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FACT SHEET ON THE 2020 NATIONAL TRADE ESTIMATE: Fighting to Open Foreign Markets to American Agriculture

U.S. agriculture has posted an annual trade surplus for well over 50 years.  Agricultural exports support more than one million American jobs, with roughly 70 percent of these jobs in the non-farm sector, such as in processing and agricultural manufacturing.   Overall, U.S. farmers and ranchers export more than 20 percent of what they produce.  In 2019, agricultural domestic exports reached nearly $137 billion.  The Trump Administration will continue working to open new markets for safe, wholesome U.S. food and agricultural products to be enjoyed by consumers around the world.

U.S.-Japan Trade Agreement boosts access in 3rd largest agricultural export market

  • Under the U.S.-Japan Trade Agreement implemented on January 1, 2020, Japan has committed to provide substantial agricultural market access for the United States by either eliminating or phasing out most tariffs, enacting meaningful tariff reductions, or allowing a specific quantity of imports at a lower duty (generally zero).  Importantly, the tariff treatment for the products covered in this agreement with the United States will match the tariff treatment that Japan provides preferentially to countries in the CP-TPP agreement.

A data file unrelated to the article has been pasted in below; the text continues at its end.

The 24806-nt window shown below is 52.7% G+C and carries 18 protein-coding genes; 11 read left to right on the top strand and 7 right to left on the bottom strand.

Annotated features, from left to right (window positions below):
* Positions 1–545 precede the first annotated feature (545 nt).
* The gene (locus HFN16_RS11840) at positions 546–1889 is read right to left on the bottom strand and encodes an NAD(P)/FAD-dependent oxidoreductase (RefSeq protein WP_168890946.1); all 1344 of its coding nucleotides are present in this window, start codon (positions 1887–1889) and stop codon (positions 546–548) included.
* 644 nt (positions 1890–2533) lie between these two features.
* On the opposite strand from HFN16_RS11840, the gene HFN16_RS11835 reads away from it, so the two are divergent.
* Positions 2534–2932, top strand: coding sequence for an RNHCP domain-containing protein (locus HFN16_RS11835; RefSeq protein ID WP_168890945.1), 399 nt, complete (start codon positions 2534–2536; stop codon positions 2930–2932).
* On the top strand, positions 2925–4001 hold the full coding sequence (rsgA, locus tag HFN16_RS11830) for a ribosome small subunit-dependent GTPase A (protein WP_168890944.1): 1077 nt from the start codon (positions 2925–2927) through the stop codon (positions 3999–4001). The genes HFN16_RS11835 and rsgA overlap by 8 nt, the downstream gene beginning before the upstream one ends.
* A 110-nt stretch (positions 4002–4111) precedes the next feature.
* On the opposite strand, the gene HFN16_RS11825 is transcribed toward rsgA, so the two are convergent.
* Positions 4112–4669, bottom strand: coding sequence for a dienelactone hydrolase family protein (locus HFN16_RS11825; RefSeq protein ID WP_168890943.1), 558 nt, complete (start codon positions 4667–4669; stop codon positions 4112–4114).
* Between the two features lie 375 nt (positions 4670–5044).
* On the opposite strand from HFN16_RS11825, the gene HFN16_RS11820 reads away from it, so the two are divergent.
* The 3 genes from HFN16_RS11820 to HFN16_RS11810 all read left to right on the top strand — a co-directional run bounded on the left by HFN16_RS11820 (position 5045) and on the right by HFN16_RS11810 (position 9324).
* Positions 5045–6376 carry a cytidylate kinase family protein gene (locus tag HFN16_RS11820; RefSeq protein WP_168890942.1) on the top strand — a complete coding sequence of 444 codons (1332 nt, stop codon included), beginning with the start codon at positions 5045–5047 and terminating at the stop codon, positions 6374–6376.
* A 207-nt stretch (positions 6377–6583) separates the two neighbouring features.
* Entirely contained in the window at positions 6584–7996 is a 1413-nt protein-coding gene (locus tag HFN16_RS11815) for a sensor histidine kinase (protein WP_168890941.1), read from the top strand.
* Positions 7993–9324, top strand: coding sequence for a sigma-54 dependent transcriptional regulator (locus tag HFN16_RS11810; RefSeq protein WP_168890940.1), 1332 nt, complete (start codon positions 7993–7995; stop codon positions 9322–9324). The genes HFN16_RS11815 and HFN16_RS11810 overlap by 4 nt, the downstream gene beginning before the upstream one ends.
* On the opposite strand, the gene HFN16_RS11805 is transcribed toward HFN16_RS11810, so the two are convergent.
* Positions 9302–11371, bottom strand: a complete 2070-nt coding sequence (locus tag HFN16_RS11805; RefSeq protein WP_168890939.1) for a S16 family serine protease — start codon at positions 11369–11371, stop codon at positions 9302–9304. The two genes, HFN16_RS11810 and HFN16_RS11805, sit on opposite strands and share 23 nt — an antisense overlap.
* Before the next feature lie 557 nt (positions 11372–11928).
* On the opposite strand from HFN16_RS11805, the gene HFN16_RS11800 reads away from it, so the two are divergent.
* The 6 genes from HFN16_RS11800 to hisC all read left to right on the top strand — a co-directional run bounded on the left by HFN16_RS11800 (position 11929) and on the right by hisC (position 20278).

• Out of the $14.1 billion in U.S. food and agricultural products imported by Japan in 2018, $5.2 billion was duty free.  Under this initial tariff agreement, Japan will eliminate or reduce tariffs on an additional $7.2 billion of U.S. food and agricultural products such as pork, beef, frozen poultry, wine, frozen potatoes, oranges, fresh cherries, cheese and whey, ethanol, egg products, and tomato paste.  Over 90 percent of U.S. food and agricultural imports into Japan will either be duty free or receive preferential tariff access under the Agreement.

Implementation of Agriculture-related Commitments under the Landmark U.S.-China Phase One Economic and Trade Agreement.